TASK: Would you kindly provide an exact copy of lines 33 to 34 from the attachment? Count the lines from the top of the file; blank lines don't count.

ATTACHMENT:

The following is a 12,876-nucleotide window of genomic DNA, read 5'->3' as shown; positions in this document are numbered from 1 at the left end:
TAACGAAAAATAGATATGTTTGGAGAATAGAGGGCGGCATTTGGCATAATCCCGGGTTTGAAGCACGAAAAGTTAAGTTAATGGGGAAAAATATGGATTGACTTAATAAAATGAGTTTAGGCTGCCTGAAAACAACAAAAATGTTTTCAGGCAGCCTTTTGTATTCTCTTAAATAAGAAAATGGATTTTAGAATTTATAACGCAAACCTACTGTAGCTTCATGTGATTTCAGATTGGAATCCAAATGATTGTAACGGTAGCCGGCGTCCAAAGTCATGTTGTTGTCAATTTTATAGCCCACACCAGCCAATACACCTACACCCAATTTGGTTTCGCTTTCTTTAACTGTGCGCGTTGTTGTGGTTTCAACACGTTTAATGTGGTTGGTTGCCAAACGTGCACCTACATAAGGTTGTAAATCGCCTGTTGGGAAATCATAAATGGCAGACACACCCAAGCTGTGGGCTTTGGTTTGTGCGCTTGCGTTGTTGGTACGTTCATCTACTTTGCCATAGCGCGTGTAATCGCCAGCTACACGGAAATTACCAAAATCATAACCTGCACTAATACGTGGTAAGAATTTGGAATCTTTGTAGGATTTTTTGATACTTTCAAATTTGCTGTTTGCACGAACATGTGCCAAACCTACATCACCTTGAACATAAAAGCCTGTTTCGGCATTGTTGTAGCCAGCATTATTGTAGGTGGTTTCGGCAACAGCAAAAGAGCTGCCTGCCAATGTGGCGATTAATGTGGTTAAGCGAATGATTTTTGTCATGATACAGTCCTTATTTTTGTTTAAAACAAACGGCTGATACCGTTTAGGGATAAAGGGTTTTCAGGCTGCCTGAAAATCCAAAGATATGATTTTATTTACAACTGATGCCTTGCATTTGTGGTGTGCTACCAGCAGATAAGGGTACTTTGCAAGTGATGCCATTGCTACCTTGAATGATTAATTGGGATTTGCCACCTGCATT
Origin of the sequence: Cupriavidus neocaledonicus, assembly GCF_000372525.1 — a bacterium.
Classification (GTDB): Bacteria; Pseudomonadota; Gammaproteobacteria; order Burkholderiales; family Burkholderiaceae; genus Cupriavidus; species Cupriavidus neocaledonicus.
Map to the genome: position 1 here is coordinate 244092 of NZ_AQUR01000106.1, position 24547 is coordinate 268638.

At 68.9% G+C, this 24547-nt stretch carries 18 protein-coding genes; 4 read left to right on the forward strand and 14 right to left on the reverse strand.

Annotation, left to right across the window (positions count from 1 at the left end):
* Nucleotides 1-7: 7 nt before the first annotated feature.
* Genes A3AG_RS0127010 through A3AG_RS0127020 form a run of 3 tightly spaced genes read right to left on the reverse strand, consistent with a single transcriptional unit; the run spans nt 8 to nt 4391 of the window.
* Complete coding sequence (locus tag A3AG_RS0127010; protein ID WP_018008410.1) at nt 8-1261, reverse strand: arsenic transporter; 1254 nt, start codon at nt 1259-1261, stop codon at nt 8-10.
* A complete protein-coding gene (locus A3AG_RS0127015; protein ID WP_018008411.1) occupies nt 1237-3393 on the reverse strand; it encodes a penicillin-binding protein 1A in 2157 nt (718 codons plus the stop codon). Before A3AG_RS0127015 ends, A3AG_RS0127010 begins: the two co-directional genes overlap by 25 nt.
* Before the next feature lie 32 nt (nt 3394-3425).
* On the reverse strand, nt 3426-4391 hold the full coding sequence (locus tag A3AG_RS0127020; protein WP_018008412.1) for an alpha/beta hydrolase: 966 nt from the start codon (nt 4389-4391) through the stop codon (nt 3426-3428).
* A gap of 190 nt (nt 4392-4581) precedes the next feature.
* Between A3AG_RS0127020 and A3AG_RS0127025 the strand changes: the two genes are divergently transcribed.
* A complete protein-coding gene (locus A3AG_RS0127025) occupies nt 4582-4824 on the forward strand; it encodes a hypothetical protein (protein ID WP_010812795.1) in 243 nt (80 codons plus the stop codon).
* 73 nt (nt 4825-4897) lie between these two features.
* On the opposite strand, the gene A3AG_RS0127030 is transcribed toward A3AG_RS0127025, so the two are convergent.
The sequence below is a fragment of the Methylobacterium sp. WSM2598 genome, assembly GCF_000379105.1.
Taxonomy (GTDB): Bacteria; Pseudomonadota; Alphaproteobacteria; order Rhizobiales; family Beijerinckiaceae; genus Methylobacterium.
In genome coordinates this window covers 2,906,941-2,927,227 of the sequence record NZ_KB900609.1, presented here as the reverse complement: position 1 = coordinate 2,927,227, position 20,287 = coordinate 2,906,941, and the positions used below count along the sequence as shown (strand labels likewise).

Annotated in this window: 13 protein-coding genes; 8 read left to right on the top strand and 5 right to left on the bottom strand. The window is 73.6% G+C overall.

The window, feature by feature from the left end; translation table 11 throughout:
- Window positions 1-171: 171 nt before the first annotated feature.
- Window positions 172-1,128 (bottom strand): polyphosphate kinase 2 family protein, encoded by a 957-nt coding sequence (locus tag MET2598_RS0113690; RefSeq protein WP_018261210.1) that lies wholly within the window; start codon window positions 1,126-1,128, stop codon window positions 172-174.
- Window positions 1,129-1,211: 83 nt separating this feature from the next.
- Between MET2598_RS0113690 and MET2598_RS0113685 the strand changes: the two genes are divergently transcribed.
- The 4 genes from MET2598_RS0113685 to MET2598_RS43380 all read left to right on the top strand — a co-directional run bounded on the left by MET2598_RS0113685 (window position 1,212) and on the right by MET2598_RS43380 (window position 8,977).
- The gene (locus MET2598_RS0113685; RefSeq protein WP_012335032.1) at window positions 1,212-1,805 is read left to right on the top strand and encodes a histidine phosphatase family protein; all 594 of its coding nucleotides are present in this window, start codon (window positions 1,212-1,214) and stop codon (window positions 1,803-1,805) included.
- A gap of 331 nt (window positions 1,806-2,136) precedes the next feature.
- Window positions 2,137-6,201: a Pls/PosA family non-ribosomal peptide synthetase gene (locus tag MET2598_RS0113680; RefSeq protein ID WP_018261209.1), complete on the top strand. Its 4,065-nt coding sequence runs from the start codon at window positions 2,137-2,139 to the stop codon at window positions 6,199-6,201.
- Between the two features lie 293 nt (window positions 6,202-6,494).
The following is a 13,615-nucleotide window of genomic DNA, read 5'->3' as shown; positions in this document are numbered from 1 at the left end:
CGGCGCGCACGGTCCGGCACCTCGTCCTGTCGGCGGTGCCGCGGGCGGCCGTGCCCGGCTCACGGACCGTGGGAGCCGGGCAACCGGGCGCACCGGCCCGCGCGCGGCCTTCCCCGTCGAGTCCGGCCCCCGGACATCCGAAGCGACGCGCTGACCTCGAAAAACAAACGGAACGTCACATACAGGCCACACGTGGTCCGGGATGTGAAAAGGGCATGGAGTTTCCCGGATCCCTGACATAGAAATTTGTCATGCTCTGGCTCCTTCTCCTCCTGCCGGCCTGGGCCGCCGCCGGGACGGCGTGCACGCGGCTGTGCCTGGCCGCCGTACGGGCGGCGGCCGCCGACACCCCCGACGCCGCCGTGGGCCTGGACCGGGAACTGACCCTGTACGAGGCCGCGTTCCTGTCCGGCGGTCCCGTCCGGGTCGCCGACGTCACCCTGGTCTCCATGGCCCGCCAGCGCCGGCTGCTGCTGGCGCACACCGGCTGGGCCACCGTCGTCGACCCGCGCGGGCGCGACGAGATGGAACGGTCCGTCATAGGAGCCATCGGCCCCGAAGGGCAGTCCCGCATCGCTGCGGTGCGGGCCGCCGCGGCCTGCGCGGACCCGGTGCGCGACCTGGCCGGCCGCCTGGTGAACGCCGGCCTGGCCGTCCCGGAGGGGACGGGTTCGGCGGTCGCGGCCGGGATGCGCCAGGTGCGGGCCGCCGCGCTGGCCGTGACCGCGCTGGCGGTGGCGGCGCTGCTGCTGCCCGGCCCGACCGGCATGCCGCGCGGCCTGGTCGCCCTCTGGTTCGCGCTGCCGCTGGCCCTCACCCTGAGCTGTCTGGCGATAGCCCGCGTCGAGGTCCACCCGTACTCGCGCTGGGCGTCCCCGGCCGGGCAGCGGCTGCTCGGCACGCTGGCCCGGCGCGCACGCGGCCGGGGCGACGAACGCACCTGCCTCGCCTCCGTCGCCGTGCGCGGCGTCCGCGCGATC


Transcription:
The following is a 13,615-nucleotide window of genomic DNA, read 5'->3' as shown; positions in this document are numbered from 1 at the left end:
CGGCGCGCACGGTCCGGCACCTCGTCCTGTCGGCGGTGCCGCGGGCGGCCGTGCCCGGCTCACGGACCGTGGGAGCCGGGCAACCGGGCGCACCGGCCCGCGCGCGGCCTTCCCCGTCGAGTCCGGCCCCCGGACATCCGAAGCGACGCGCTGACCTCGAAAAACAAACGGAACGTCACATACAGGCCACACGTGGTCCGGGATGTGAAAAGGGCATGGAGTTTCCCGGATCCCTGACATAGAAATTTGTCATGCTCTGGCTCCTTCTCCTCCTGCCGGCCTGGGCCGCCGCCGGGACGGCGTGCACGCGGCTGTGCCTGGCCGCCGTACGGGCGGCGGCCGCCGACACCCCCGACGCCGCCGTGGGCCTGGACCGGGAACTGACCCTGTACGAGGCCGCGTTCCTGTCCGGCGGTCCCGTCCGGGTCGCCGACGTCACCCTGGTCTCCATGGCCCGCCAGCGCCGGCTGCTGCTGGCGCACACCGGCTGGGCCACCGTCGTCGACCCGCGCGGGCGCGACGAGATGGAACGGTCCGTCATAGGAGCCATCGGCCCCGAAGGGCAGTCCCGCATCGCTGCGGTGCGGGCCGCCGCGGCCTGCGCGGACCCGGTGCGCGACCTGGCCGGCCGCCTGGTGAACGCCGGCCTGGCCGTCCCGGAGGGGACGGGTTCGGCGGTCGCGGCCGGGATGCGCCAGGTGCGGGCCGCCGCGCTGGCCGTGACCGCGCTGGCGGTGGCGGCGCTGCTGCTGCCCGGCCCGACCGGCATGCCGCGCGGCCTGGTCGCCCTCTGGTTCGCGCTGCCGCTGGCCCTCACCCTGAGCTGTCTGGCGATAGCCCGCGTCGAGGTCCACCCGTACTCGCGCTGGGCGTCCCCGGCCGGGCAGCGGCTGCTCGGCACGCTGGCCCGGCGCGCACGCGGCCGGGGCGACGAACGCACCTGCCTCGCCTCCGTCGCCGTGCGCGGCGTCCGCGCGATC